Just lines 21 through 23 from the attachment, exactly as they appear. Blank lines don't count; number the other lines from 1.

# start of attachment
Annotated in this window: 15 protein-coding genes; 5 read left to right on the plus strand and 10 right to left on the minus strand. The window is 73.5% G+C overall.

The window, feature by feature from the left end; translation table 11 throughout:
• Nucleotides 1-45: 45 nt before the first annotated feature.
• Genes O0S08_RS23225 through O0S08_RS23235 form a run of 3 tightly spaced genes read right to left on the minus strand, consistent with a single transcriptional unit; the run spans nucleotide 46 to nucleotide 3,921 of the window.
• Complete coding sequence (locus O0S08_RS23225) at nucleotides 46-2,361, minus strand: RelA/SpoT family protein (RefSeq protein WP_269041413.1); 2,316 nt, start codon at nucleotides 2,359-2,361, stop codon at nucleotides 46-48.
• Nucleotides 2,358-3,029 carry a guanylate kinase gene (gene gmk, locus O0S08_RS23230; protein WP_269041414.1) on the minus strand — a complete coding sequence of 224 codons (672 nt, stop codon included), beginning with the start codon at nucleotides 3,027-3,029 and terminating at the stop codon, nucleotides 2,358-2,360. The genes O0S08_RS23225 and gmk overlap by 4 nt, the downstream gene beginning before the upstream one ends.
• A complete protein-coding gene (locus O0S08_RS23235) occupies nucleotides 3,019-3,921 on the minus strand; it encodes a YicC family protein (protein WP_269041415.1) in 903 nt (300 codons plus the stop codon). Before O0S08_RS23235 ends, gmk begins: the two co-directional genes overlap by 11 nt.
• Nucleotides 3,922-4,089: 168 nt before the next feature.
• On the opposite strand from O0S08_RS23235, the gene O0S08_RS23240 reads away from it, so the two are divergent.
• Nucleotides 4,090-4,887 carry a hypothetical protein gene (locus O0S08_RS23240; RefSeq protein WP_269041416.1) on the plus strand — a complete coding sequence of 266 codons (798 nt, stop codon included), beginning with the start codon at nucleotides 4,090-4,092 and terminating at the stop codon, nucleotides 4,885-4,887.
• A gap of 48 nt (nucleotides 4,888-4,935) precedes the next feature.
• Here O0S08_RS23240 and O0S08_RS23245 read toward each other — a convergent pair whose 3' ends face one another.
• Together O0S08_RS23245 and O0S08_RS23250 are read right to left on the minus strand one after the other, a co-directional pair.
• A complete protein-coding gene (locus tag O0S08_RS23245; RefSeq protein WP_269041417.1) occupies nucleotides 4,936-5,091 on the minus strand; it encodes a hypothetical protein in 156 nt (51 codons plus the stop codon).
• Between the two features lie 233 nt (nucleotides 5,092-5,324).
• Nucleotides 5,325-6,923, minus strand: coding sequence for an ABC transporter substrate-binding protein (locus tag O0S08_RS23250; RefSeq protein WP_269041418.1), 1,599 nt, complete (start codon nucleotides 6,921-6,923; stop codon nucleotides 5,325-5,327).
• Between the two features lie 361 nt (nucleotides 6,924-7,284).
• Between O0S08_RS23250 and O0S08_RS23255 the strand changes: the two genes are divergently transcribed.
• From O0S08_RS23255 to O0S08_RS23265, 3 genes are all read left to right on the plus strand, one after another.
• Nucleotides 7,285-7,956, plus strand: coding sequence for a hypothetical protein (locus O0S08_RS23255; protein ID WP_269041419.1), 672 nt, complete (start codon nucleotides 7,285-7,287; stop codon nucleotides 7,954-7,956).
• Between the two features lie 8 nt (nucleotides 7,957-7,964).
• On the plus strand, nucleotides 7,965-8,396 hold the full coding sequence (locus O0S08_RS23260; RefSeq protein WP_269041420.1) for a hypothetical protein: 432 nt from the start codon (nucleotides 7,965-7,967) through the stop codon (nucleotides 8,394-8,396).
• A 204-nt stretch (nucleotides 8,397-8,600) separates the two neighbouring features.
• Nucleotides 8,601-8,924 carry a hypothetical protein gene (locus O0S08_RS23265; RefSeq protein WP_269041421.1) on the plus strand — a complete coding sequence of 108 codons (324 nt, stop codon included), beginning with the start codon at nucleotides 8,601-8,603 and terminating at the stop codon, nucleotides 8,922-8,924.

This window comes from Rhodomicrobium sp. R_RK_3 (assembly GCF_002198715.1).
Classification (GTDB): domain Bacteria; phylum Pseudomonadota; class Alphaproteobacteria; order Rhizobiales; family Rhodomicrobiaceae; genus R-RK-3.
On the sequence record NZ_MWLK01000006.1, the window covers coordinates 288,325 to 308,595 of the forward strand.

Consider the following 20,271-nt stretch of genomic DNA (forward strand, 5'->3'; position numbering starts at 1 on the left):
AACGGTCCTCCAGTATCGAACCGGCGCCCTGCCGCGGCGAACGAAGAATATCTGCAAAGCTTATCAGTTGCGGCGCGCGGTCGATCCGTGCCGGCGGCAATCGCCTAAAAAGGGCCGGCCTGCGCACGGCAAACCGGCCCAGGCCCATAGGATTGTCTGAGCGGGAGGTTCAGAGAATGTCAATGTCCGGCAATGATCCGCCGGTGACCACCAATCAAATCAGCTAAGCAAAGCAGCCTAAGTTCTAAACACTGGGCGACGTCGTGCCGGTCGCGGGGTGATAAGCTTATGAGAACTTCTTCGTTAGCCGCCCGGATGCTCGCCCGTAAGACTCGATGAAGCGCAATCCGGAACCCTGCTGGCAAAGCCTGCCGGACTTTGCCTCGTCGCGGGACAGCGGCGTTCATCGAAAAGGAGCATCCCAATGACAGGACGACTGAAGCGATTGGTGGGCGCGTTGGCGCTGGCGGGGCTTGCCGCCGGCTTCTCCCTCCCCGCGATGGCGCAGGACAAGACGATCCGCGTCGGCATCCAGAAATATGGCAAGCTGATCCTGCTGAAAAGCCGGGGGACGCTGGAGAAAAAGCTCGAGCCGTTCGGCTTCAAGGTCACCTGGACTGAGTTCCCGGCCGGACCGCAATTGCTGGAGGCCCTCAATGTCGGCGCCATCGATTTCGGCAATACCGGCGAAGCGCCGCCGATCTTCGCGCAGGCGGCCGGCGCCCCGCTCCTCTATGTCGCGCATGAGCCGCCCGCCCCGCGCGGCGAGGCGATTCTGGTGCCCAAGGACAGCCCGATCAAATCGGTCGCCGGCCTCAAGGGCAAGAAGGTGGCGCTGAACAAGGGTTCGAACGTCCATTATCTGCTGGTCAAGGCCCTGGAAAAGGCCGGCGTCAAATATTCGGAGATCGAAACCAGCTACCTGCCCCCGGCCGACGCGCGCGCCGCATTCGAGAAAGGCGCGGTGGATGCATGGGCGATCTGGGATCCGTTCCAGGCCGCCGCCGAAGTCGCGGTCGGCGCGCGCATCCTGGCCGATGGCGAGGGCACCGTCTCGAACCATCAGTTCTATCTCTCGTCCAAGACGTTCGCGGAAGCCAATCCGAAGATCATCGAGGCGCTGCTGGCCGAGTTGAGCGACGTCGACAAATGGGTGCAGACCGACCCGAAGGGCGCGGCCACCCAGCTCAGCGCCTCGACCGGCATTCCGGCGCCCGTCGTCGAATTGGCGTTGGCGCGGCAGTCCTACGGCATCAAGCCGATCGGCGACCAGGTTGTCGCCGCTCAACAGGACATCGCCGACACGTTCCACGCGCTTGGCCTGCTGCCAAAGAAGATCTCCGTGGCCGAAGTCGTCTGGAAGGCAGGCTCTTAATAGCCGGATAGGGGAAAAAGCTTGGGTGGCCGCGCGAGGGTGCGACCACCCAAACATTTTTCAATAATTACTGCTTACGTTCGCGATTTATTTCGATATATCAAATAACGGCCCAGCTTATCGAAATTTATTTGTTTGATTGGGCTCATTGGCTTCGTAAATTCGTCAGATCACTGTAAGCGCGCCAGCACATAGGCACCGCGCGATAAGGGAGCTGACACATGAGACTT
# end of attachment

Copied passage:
• Between the two features lie 8 nt (nucleotides 7,957-7,964).
• On the plus strand, nucleotides 7,965-8,396 hold the full coding sequence (locus O0S08_RS23260; RefSeq protein WP_269041420.1) for a hypothetical protein: 432 nt from the start codon (nucleotides 7,965-7,967) through the stop codon (nucleotides 8,394-8,396).
• A 204-nt stretch (nucleotides 8,397-8,600) separates the two neighbouring features.